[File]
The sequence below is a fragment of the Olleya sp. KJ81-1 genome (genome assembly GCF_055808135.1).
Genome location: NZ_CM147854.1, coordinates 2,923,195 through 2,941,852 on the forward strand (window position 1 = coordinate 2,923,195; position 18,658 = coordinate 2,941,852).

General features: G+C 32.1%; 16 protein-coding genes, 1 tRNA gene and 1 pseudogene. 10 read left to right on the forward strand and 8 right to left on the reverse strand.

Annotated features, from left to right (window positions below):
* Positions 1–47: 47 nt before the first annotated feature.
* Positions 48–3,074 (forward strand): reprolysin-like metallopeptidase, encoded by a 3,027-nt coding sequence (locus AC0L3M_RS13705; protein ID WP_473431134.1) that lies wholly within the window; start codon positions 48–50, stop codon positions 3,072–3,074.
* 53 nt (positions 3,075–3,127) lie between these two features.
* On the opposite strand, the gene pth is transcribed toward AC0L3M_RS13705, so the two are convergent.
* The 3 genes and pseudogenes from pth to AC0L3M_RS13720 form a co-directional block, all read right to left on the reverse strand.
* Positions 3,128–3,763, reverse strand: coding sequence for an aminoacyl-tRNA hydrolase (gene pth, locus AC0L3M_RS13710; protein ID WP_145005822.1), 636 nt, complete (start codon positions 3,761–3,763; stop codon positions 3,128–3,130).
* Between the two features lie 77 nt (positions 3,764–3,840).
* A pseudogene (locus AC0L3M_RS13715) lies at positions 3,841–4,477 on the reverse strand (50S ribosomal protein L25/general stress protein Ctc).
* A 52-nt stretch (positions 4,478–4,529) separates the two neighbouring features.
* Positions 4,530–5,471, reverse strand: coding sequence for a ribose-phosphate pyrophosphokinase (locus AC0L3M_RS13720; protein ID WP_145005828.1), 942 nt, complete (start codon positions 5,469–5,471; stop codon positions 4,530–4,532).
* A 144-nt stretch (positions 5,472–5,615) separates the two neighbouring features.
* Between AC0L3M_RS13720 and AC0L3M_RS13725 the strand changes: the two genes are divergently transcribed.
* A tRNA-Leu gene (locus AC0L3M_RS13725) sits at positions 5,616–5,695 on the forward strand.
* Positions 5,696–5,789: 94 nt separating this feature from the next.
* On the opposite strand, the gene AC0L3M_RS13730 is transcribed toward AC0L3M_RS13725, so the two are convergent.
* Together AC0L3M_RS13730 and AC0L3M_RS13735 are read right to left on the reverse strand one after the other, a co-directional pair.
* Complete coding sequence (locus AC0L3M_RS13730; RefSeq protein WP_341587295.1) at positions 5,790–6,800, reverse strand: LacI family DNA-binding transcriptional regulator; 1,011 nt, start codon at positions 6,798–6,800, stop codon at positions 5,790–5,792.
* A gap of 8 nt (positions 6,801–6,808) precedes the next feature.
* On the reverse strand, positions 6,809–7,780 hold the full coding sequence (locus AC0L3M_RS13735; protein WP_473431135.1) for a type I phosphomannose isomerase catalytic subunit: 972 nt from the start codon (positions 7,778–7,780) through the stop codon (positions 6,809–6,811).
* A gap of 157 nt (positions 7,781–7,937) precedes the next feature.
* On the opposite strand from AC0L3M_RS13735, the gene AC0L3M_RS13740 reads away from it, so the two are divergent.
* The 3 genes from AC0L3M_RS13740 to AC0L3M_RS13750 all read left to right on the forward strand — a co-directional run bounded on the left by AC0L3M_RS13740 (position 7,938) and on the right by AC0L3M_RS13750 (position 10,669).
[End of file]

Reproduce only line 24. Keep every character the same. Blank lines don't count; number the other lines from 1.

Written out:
* A gap of 157 nt (positions 7,781–7,937) precedes the next feature.